Leftovers are made available at the next meal or the following day, and anything that remains is placed in a community refrigerator. Further efforts to reduce waste include an on-campus composting program; any remaining food waste that cannot be repurposed is sent to Agri-Cycle Energy, a regional food waste collection service that uses it to produce renewable energy. At the height of the pandemic, CoA closed its in-venue dining. One of the challenges that surfaced during this year-long period was how to maintain its culture of sustainability while providing an all-takeaway meal service. The solution was to source and use compostable dishware and utensils. The major upside of compostables is that very little goes to landfills.

At CoA, there is necessary emphasis placed upon seasonality in menu options. Animals raised on the farm and sent to an outside firm for slaughter and processing supply a substantial portion of the program’s meat needs—but produce availability is impacted by Maine’s chilly weather and its fairly short growing season, one that mostly overlaps with the summer break. This situation means that menu options fluctuate—for instance, winter staples like squash, potatoes, kale, and cabbage are used with frequency. For other schools, having kale on the menu every week could pose a problem, but this is not the case with students at CoA. They enroll at CoA in part because they believe in the benefits of sustainability, and they accept that the dining options will be impacted by seasonal weather. Because the student body is so small (approximately 360 in total), meals can be prepared on a case-by-case basis for students with soy and nut allergies, for example. Such meals have the student’s name included and can be picked up at an agreed upon time.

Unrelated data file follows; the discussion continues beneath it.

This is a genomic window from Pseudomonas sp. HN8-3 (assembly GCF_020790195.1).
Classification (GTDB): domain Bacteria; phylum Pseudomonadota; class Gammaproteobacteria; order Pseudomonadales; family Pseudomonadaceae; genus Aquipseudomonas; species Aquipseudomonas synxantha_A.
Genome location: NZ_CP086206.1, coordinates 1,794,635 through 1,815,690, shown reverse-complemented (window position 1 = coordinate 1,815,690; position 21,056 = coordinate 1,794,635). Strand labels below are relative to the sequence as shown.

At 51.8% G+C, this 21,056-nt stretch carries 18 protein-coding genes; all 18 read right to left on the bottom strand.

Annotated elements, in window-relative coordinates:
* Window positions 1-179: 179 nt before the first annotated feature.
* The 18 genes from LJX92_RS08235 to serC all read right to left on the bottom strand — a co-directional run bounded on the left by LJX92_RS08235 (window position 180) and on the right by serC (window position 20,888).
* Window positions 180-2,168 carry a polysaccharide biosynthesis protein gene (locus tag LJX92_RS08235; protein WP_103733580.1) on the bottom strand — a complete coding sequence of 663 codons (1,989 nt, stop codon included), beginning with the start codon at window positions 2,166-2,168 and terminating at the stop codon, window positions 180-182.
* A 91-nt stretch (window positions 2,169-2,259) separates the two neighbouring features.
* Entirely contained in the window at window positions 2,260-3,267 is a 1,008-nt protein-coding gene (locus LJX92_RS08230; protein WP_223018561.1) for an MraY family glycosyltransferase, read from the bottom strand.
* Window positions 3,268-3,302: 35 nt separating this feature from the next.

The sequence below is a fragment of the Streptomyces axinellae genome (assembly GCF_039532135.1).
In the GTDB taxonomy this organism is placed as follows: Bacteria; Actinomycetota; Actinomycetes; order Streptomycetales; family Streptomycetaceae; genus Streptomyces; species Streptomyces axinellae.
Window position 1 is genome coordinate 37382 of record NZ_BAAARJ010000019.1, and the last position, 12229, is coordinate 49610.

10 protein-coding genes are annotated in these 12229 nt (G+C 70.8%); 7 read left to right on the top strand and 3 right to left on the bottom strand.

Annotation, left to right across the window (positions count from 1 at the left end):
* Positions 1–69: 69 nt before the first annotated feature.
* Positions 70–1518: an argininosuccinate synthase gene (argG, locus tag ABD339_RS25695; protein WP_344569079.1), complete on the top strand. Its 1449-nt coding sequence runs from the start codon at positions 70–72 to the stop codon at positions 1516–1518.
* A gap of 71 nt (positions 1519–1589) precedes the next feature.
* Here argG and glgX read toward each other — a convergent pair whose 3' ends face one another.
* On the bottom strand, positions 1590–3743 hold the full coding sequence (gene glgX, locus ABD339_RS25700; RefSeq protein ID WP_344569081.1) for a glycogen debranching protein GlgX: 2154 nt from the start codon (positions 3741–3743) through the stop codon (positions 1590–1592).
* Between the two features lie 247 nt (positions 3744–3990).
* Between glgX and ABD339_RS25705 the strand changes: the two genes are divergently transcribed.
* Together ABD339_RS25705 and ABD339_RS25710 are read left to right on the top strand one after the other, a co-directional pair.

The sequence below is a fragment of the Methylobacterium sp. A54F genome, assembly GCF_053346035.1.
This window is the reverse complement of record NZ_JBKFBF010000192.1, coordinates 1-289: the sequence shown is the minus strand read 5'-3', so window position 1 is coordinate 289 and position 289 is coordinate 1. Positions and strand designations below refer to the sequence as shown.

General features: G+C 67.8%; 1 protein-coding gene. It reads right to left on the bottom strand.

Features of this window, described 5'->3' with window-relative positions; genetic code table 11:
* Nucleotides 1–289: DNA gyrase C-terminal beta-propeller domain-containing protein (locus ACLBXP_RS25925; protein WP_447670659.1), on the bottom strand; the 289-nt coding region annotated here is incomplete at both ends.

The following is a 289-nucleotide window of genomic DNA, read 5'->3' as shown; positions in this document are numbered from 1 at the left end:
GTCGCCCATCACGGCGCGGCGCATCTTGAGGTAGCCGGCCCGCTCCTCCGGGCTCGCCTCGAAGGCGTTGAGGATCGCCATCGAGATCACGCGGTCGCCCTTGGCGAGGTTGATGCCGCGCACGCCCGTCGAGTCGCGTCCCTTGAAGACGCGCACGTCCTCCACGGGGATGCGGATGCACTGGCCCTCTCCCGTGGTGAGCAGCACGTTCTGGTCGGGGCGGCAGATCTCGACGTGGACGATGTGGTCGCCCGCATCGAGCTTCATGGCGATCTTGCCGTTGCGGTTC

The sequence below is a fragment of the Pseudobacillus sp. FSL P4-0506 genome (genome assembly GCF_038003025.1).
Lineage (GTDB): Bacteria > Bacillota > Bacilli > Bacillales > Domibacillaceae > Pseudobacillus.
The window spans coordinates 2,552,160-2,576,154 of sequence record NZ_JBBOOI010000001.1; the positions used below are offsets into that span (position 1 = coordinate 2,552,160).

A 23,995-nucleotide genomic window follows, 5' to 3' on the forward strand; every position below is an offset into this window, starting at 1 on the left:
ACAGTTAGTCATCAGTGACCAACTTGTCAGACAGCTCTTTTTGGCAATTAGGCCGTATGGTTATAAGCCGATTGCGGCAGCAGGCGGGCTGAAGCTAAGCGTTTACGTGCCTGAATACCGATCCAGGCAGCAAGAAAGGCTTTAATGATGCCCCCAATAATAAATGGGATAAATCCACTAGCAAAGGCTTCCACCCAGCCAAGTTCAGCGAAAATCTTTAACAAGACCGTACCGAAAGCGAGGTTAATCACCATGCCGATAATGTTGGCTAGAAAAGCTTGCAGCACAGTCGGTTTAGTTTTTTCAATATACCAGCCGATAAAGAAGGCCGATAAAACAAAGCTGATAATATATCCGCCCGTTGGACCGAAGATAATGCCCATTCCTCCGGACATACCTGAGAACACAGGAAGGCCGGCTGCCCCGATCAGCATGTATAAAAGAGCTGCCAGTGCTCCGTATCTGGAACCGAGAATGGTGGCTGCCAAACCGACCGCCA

Aligning Academics with the Dining Program at CoA

Classes at CoA regularly visit the kitchen to interact or even instruct. For instance, a class learning about the ethnography of food is likely to use the kitchen one day per week during the winter term. The objective is to aid in the preparation of various ethnic or cultural dishes that are then served in the dining hall. One popular example is the Guatemalan-inspired fiambre salad. In fact, because many students work in the kitchen, they are allowed to take part in planning the menu. The kitchen thereby becomes a space not only of collaboration but of fun experimentation in which students may make two different dishes for everyone to enjoy. Menu planning on the whole is informal, and students working will be asked if there’s something they’d like to have, perhaps even a dish from home that they miss and wish to replicate.